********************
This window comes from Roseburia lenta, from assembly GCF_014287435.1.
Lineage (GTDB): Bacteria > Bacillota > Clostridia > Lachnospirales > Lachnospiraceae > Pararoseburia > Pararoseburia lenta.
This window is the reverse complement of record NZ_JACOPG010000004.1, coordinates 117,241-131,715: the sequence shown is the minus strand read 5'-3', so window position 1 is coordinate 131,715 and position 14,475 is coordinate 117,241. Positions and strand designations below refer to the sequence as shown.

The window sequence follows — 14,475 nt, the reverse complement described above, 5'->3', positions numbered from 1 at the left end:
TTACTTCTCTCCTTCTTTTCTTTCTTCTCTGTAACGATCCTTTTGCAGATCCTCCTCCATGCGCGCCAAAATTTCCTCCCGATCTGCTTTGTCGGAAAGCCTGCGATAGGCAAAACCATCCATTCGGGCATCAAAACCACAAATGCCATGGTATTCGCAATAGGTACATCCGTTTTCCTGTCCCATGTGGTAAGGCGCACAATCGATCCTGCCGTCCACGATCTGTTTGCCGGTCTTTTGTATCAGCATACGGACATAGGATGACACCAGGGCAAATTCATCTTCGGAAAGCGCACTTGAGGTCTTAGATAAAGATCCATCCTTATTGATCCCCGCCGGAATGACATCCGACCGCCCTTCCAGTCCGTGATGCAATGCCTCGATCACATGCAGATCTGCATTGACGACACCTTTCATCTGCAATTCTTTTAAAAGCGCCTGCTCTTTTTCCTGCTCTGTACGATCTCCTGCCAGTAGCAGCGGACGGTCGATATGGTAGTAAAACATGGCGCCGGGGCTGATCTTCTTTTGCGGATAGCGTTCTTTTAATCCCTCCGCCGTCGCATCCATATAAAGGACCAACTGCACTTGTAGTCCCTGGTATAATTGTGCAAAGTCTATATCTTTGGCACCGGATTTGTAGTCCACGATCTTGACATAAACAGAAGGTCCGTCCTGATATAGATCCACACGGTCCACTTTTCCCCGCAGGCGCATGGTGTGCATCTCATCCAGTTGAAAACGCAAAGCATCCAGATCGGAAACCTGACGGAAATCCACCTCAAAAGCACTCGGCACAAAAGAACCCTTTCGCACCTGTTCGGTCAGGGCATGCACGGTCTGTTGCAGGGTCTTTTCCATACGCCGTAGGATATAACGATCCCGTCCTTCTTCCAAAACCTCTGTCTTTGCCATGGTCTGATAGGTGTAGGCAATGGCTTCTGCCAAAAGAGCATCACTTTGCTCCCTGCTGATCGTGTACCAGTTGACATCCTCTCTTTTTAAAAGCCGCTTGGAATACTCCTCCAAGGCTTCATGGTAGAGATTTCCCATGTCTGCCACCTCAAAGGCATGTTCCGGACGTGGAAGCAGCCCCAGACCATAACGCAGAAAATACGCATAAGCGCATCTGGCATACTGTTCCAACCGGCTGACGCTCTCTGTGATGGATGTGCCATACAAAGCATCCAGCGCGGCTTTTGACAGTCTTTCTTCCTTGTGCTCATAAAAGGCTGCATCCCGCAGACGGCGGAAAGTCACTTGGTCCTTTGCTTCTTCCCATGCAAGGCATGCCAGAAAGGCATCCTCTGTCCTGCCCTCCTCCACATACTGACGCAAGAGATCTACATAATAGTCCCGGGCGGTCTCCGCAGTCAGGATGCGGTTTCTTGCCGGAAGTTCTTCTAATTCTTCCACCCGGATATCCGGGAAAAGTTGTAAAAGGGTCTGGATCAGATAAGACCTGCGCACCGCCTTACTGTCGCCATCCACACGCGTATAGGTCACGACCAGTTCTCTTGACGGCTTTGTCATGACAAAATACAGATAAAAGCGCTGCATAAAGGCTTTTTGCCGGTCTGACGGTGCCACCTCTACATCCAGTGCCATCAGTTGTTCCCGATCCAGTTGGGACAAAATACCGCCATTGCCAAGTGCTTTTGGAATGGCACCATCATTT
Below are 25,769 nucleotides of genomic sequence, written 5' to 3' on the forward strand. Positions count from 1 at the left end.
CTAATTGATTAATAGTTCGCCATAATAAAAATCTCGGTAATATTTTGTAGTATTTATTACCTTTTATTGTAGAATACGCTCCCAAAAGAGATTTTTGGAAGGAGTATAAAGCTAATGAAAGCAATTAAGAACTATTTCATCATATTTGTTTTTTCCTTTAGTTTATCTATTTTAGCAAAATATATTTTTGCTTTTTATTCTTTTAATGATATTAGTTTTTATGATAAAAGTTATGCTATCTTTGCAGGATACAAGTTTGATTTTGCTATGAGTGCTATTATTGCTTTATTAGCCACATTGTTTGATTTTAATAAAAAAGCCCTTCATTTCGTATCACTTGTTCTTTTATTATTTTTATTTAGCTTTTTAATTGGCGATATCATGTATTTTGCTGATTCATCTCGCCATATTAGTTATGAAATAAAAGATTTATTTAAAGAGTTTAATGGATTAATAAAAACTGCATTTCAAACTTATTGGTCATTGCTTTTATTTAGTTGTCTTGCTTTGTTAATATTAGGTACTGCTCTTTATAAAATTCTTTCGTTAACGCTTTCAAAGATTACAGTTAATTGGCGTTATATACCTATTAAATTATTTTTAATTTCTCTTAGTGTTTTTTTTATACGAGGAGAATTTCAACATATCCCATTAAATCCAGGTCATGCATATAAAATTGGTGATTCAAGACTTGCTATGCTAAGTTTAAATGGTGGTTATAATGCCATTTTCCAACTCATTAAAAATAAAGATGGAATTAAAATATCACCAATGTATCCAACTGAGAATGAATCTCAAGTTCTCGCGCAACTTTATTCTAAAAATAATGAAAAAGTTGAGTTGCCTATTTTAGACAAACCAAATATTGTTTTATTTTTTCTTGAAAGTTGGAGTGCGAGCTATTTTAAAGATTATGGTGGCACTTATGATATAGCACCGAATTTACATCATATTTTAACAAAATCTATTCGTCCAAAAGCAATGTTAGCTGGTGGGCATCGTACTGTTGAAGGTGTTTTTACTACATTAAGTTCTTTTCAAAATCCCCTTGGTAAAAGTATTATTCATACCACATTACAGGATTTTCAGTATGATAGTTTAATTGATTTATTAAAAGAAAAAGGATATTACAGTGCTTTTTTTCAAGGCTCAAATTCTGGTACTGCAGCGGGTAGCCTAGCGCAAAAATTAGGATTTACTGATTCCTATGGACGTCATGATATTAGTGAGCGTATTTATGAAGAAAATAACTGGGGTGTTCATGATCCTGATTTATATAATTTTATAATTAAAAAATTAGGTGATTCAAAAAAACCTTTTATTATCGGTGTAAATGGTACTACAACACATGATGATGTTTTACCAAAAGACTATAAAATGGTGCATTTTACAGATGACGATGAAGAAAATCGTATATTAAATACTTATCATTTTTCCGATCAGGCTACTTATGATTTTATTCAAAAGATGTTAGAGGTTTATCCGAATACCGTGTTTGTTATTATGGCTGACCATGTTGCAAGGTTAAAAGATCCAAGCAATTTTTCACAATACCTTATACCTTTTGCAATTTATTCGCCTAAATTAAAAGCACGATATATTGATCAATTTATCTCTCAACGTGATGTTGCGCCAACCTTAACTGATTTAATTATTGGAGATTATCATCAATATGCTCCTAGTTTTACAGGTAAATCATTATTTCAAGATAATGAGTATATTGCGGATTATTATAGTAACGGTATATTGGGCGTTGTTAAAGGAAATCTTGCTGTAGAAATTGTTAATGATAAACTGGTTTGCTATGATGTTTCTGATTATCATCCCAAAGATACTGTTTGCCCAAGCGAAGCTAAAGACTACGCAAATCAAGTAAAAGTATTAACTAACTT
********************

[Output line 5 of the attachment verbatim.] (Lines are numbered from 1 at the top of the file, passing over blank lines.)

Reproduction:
TTACTTCTCTCCTTCTTTTCTTTCTTCTCTGTAACGATCCTTTTGCAGATCCTCCTCCATGCGCGCCAAAATTTCCTCCCGATCTGCTTTGTCGGAAAGCCTGCGATAGGCAAAACCATCCATTCGGGCATCAAAACCACAAATGCCATGGTATTCGCAATAGGTACATCCGTTTTCCTGTCCCATGTGGTAAGGCGCACAATCGATCCTGCCGTCCACGATCTGTTTGCCGGTCTTTTGTATCAGCATACGGACATAGGATGACACCAGGGCAAATTCATCTTCGGAAAGCGCACTTGAGGTCTTAGATAAAGATCCATCCTTATTGATCCCCGCCGGAATGACATCCGACCGCCCTTCCAGTCCGTGATGCAATGCCTCGATCACATGCAGATCTGCATTGACGACACCTTTCATCTGCAATTCTTTTAAAAGCGCCTGCTCTTTTTCCTGCTCTGTACGATCTCCTGCCAGTAGCAGCGGACGGTCGATATGGTAGTAAAACATGGCGCCGGGGCTGATCTTCTTTTGCGGATAGCGTTCTTTTAATCCCTCCGCCGTCGCATCCATATAAAGGACCAACTGCACTTGTAGTCCCTGGTATAATTGTGCAAAGTCTATATCTTTGGCACCGGATTTGTAGTCCACGATCTTGACATAAACAGAAGGTCCGTCCTGATATAGATCCACACGGTCCACTTTTCCCCGCAGGCGCATGGTGTGCATCTCATCCAGTTGAAAACGCAAAGCATCCAGATCGGAAACCTGACGGAAATCCACCTCAAAAGCACTCGGCACAAAAGAACCCTTTCGCACCTGTTCGGTCAGGGCATGCACGGTCTGTTGCAGGGTCTTTTCCATACGCCGTAGGATATAACGATCCCGTCCTTCTTCCAAAACCTCTGTCTTTGCCATGGTCTGATAGGTGTAGGCAATGGCTTCTGCCAAAAGAGCATCACTTTGCTCCCTGCTGATCGTGTACCAGTTGACATCCTCTCTTTTTAAAAGCCGCTTGGAATACTCCTCCAAGGCTTCATGGTAGAGATTTCCCATGTCTGCCACCTCAAAGGCATGTTCCGGACGTGGAAGCAGCCCCAGACCATAACGCAGAAAATACGCATAAGCGCATCTGGCATACTGTTCCAACCGGCTGACGCTCTCTGTGATGGATGTGCCATACAAAGCATCCAGCGCGGCTTTTGACAGTCTTTCTTCCTTGTGCTCATAAAAGGCTGCATCCCGCAGACGGCGGAAAGTCACTTGGTCCTTTGCTTCTTCCCATGCAAGGCATGCCAGAAAGGCATCCTCTGTCCTGCCCTCCTCCACATACTGACGCAAGAGATCTACATAATAGTCCCGGGCGGTCTCCGCAGTCAGGATGCGGTTTCTTGCCGGAAGTTCTTCTAATTCTTCCACCCGGATATCCGGGAAAAGTTGTAAAAGGGTCTGGATCAGATAAGACCTGCGCACCGCCTTACTGTCGCCATCCACACGCGTATAGGTCACGACCAGTTCTCTTGACGGCTTTGTCATGACAAAATACAGATAAAAGCGCTGCATAAAGGCTTTTTGCCGGTCTGACGGTGCCACCTCTACATCCAGTGCCATCAGTTGTTCCCGATCCAGTTGGGACAAAATACCGCCATTGCCAAGTGCTTTTGGAATGGCACCATCATTT